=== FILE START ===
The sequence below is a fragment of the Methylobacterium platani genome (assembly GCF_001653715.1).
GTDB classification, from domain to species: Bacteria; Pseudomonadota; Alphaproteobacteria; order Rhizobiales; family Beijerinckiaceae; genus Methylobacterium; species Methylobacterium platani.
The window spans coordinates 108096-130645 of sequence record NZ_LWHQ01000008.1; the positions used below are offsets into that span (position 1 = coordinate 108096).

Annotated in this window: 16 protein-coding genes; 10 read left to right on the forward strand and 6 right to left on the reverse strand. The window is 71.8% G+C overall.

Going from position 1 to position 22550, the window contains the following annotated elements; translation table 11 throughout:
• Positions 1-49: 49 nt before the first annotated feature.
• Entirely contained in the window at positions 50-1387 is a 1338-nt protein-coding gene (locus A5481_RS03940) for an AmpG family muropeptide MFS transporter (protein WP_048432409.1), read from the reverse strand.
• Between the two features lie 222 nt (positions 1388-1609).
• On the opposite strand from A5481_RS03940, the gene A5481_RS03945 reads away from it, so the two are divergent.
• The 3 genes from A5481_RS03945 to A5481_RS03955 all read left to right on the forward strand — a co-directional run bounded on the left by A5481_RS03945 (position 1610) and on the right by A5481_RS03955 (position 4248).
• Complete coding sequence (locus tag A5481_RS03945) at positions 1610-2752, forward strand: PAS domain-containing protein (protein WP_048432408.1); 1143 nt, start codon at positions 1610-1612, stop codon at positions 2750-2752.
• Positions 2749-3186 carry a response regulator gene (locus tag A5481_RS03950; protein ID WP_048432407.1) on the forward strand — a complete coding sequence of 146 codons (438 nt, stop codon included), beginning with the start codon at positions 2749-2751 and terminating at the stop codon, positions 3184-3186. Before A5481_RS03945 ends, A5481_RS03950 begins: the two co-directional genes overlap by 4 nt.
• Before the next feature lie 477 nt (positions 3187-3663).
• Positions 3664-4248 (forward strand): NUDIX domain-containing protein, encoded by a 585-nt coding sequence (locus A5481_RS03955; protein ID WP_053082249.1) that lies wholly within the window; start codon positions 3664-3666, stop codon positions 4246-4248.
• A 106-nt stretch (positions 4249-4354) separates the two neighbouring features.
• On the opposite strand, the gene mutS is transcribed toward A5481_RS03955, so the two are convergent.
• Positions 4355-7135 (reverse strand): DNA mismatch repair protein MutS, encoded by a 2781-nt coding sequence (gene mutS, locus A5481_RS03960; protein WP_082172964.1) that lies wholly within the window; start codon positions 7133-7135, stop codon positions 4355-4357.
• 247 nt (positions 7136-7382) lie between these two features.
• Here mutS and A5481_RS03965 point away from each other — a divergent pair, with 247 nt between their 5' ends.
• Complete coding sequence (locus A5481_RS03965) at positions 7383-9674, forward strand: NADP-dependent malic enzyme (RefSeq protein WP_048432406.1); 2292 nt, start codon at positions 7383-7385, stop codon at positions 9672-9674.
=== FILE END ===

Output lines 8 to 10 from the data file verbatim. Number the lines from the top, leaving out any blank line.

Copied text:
• Between the two features lie 222 nt (positions 1388-1609).
• On the opposite strand from A5481_RS03940, the gene A5481_RS03945 reads away from it, so the two are divergent.
• The 3 genes from A5481_RS03945 to A5481_RS03955 all read left to right on the forward strand — a co-directional run bounded on the left by A5481_RS03945 (position 1610) and on the right by A5481_RS03955 (position 4248).